Notes from Underground: Rock Music Counterculture in Russia

By Thomas Cushman | Go to book overview

Preface

This book is a sociological case study of a
community of rock musicians in St.
St.Petersburg, Russia. It traces the experi
ences of members of this community from the time when rock music
made its first entrance into Soviet society in the 1960s, through the
period of cultural renaissance brought on by glasnost and perestroika in
the late 1980s, and into the present period of rapid capitalist reformation
of post-Soviet society. It is a study of a Russian musical counterculture, a
community united by a common way of life and a common commit
ment to the production and dissemination of rock music as a means of
cultural opposition and as a means for claiming autonomous space and
identity in I present a sociological account of rock coun
terculture in St. St.Petersburg as a poignant case study which dramatizes
the struggle of human expressivity and agency in the face of the chang
ing social circumstances, each of which posed a different set of con
straints on cultural expression. During the socialist period, this con
straint occurred by conscious design, the product of the calculated
efforts of political elites and state culture managers to plan and control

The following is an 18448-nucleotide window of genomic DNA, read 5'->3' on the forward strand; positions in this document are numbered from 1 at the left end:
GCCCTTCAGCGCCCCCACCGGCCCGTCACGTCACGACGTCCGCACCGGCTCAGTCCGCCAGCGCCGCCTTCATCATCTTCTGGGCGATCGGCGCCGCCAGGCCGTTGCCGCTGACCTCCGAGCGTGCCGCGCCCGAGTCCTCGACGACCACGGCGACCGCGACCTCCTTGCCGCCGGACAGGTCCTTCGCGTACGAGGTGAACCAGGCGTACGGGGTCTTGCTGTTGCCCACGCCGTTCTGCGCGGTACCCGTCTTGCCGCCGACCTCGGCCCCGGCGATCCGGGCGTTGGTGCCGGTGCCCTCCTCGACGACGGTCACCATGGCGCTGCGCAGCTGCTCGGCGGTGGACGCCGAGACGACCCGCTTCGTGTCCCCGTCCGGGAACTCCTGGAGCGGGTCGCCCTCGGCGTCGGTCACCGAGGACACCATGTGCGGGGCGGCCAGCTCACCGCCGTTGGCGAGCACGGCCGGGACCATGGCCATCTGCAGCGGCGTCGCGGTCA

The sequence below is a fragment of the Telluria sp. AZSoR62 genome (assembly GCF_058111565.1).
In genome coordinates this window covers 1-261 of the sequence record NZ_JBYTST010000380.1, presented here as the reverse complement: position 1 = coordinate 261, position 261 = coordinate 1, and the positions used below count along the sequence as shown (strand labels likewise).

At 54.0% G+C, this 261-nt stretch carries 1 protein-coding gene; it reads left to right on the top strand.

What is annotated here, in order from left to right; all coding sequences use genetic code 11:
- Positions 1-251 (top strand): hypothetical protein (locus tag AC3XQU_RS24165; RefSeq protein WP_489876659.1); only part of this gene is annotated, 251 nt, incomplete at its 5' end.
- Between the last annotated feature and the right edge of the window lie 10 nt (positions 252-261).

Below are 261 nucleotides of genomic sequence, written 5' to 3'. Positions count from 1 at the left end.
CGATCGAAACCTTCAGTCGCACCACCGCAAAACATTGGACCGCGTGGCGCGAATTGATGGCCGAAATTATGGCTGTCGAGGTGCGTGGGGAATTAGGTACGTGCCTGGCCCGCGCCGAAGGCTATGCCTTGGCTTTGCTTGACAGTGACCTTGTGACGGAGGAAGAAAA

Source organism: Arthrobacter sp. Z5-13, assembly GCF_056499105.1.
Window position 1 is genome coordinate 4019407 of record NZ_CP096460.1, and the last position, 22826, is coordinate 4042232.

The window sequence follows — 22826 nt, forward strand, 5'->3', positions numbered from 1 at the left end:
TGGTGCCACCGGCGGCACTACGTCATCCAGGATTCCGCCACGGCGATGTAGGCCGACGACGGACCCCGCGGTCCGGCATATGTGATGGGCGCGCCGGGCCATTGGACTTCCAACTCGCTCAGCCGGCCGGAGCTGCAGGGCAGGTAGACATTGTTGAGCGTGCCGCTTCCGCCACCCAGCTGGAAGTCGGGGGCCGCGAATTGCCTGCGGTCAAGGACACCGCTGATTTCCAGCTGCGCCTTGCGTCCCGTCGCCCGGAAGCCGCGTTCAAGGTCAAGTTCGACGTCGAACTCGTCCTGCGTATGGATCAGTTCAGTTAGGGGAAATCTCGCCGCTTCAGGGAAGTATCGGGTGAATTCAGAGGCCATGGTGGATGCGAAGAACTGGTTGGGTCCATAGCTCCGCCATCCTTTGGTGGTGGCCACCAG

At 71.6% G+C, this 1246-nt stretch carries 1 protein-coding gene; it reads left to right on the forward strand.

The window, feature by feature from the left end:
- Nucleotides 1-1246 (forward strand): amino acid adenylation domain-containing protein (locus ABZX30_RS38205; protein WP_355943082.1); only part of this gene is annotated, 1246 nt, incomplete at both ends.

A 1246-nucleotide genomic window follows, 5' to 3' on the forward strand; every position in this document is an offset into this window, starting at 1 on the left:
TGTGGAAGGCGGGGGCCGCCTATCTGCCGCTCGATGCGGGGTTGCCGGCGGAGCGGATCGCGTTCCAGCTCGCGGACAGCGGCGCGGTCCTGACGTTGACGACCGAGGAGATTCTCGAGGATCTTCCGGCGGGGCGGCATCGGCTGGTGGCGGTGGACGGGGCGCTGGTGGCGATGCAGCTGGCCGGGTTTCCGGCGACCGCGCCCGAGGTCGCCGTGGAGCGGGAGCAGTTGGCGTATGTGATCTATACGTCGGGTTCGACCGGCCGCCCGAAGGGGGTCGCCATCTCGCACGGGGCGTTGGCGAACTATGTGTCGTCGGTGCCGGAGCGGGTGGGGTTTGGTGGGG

all aspects of social and cultural life in the Soviet Union. In the present,
however, constraint manifests itself in new and unanticipated ways
through the operation of market forces which have been borne into
post-communist Russia as a result of Western capitalist "shock ther
apy."

From the time it made its first entrance into Soviet society the 1960s through the Brezhnev era, rock music was a cultural practice which was rigidly circumscribed by a bureaucratic state apparatus specifically designed to regulate the production and dissemination of such autonomous forms of modern culture. Yet, only a short time after the ascension of Mikhail Gorbachev to the post of General Secretary of the Communist Party, rock music emerged as a freely expressible modern art form. By 1989, rock musicians -- at least in major urban centers of the country such as St. St.Petersburg -- were allowed to make and play music freely without the harassment and interference of the state which were the hallmarks of earlier years. During the glasnost period, even the

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